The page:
14. Finger tapping impairments are highly sensitive for evaluating upper motor neuron lesions.

    Science.gov (United States)

    Shirani, Afsaneh; Newton, Braeden D; Okuda, Darin T

    2017-03-21

    Identifying highly sensitive and reliable neurological exam components are crucial in recognizing clinical deficiencies. This study aimed to investigate finger tapping performance differences between patients with CNS demyelinating lesions and healthy control subjects. Twenty-three patients with multiple sclerosis or clinically isolated syndrome with infratentorial and/or cervical cord lesions on MRI, and 12 healthy controls were videotaped while tapping the tip of the index finger against the tip and distal crease of the thumb using both the dominant and non-dominant hand. Videos were assessed independently by 10 evaluators (three MS neurologists, four neurology residents, three advanced practice providers). Sensitivity and inter-evaluator reliability of finger tapping interpretations were calculated. A total of 1400 evaluations (four videos per each of the 35 subjects evaluated by 10 independent providers) were obtained. Impairments in finger tapping against the distal thumb crease of the non-dominant hand, identified by neurologists, had the greatest sensitivity (84%, p tapping against the thumb crease was more sensitive than the thumb tip across all categories of providers. The best inter-evaluator reliability was associated with neurologists' evaluations for the thumb crease of the non-dominant hand (kappa = 0.83, p tapping against the distal thumb crease of the non-dominant hand was a more sensitive technique for detecting impairments related to CNS demyelinating lesions. Our findings highlight the importance of precise examinations of the non-dominant side where impaired fine motor control secondary to an upper motor injury might be detectable earlier than the dominant side.

  15. Moderate sensitivity and high specificity of emergency department administrative data for transient ischemic attacks.

    Science.gov (United States)

    Yu, Amy Y X; Quan, Hude; McRae, Andrew; Wagner, Gabrielle O; Hill, Michael D; Coutts, Shelagh B

    2017-09-18

    Validation of administrative data case definitions is key for accurate passive surveillance of disease. Transient ischemic attack (TIA) is a condition primarily managed in the emergency department. However, prior validation studies have focused on data after inpatient hospitalization. We aimed to determine the validity of the Canadian 10th International Classification of Diseases (ICD-10-CA) codes for TIA in the national ambulatory administrative database. We performed a diagnostic accuracy study of four ICD-10-CA case definition algorithms for TIA in the emergency department setting. The study population was obtained from two ongoing studies on the diagnosis of TIA and minor stroke versus stroke mimic using serum biomarkers and neuroimaging. Two reference standards were used 1) the emergency department clinical diagnosis determined by chart abstractors and 2) the 90-day final diagnosis, both obtained by stroke neurologists, to calculate the sensitivity, specificity, positive and negative predictive values (PPV and NPV) of the ICD-10-CA algorithms for TIA. Among 417 patients, emergency department adjudication showed 163 (39.1%) TIA, 155 (37.2%) ischemic strokes, and 99 (23.7%) stroke mimics. The most restrictive algorithm, defined as a TIA code in the main position had the lowest sensitivity (36.8%), but highest specificity (92.5%) and PPV (76.0%). The most inclusive algorithm, defined as a TIA code in any position with and without query prefix had the highest sensitivity (63.8%), but lowest specificity (81.5%) and PPV (68.9%). Sensitivity, specificity, PPV, and NPV were overall lower when using the 90-day diagnosis as reference standard. Emergency department administrative data reflect diagnosis of suspected TIA with high specificity, but underestimate the burden of disease. Future studies are necessary to understand the reasons for the low to moderate sensitivity.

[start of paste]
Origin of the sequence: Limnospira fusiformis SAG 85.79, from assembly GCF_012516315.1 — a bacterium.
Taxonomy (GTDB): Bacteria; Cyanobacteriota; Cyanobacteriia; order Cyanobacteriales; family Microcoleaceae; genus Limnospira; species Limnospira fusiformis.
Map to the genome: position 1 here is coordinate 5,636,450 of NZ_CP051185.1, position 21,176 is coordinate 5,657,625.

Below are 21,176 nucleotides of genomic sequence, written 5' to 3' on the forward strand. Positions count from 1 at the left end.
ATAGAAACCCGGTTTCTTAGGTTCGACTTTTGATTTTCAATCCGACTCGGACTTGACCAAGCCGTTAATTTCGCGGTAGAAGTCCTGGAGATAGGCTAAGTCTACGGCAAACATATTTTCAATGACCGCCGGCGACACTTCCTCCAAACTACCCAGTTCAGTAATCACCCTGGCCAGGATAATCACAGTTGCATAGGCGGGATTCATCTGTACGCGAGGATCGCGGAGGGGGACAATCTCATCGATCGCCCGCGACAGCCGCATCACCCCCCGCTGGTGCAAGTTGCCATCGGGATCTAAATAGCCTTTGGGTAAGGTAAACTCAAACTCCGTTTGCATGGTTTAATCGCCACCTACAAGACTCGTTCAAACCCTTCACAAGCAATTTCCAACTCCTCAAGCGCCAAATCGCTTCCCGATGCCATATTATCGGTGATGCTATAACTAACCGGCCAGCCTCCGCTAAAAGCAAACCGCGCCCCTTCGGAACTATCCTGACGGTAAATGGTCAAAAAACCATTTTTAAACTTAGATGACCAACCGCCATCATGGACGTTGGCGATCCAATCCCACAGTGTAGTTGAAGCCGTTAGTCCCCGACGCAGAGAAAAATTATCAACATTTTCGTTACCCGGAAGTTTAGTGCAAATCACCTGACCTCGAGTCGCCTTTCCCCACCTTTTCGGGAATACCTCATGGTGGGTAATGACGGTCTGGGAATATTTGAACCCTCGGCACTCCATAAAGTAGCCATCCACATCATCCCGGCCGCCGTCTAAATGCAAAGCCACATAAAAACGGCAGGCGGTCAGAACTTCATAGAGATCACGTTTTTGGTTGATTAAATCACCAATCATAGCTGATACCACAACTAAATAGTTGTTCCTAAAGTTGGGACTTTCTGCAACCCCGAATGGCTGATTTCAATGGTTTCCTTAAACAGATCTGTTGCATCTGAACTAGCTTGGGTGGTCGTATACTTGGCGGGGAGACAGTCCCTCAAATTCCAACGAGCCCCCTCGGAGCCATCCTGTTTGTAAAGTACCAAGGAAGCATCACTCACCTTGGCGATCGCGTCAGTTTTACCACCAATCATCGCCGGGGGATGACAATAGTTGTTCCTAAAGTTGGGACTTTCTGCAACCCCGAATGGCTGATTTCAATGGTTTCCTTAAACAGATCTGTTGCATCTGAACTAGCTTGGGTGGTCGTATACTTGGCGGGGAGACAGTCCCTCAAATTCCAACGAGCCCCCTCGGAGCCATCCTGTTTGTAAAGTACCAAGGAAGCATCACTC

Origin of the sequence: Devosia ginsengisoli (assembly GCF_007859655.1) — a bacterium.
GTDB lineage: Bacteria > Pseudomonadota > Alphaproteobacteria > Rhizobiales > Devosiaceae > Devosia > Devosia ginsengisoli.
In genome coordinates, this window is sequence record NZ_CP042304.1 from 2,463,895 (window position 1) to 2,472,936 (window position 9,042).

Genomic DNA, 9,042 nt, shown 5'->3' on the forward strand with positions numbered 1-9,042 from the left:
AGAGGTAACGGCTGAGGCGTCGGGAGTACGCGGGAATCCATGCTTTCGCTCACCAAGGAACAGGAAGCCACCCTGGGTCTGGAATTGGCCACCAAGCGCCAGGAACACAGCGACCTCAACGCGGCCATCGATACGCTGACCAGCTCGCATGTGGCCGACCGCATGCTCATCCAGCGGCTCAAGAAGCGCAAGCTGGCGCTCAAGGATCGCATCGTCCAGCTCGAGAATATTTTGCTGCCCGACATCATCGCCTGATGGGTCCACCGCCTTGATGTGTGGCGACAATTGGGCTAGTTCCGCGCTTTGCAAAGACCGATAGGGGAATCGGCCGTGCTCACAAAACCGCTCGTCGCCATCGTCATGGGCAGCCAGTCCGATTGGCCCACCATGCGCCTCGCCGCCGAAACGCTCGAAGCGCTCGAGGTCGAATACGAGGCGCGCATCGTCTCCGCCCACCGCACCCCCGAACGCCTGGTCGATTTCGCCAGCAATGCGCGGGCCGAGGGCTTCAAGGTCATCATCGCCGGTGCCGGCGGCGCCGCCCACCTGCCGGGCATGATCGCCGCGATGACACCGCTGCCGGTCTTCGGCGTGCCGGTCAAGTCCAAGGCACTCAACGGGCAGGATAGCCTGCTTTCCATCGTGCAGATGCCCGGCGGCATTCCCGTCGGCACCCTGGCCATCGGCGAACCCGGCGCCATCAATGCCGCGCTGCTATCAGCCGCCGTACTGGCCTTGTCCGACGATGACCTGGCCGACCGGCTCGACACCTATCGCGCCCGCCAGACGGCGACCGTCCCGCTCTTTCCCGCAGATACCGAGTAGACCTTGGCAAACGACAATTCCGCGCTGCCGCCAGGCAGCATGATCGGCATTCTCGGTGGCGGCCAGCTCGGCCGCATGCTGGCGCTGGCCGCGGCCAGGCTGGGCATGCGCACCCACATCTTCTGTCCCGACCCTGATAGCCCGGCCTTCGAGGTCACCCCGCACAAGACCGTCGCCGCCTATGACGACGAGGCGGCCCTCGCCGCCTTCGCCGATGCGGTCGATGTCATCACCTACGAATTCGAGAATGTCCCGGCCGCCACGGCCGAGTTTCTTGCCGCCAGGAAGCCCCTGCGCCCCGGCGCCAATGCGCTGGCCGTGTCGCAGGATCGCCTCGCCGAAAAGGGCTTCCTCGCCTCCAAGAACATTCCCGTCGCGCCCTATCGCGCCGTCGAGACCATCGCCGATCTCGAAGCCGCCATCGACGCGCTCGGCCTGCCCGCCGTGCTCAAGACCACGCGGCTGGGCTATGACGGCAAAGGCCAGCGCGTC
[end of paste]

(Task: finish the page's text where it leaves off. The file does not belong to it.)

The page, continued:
16. Determination of Chlorinated Hydrocarbons in Water Using Highly Sensitive Mid-Infrared Sensor Technology

    Science.gov (United States)

    Lu, Rui; Mizaikoff, Boris; Li, Wen-Wei; Qian, Chen; Katzir, Abraham; Raichlin, Yosef; Sheng, Guo-Ping; Yu, Han-Qing

    2013-08-01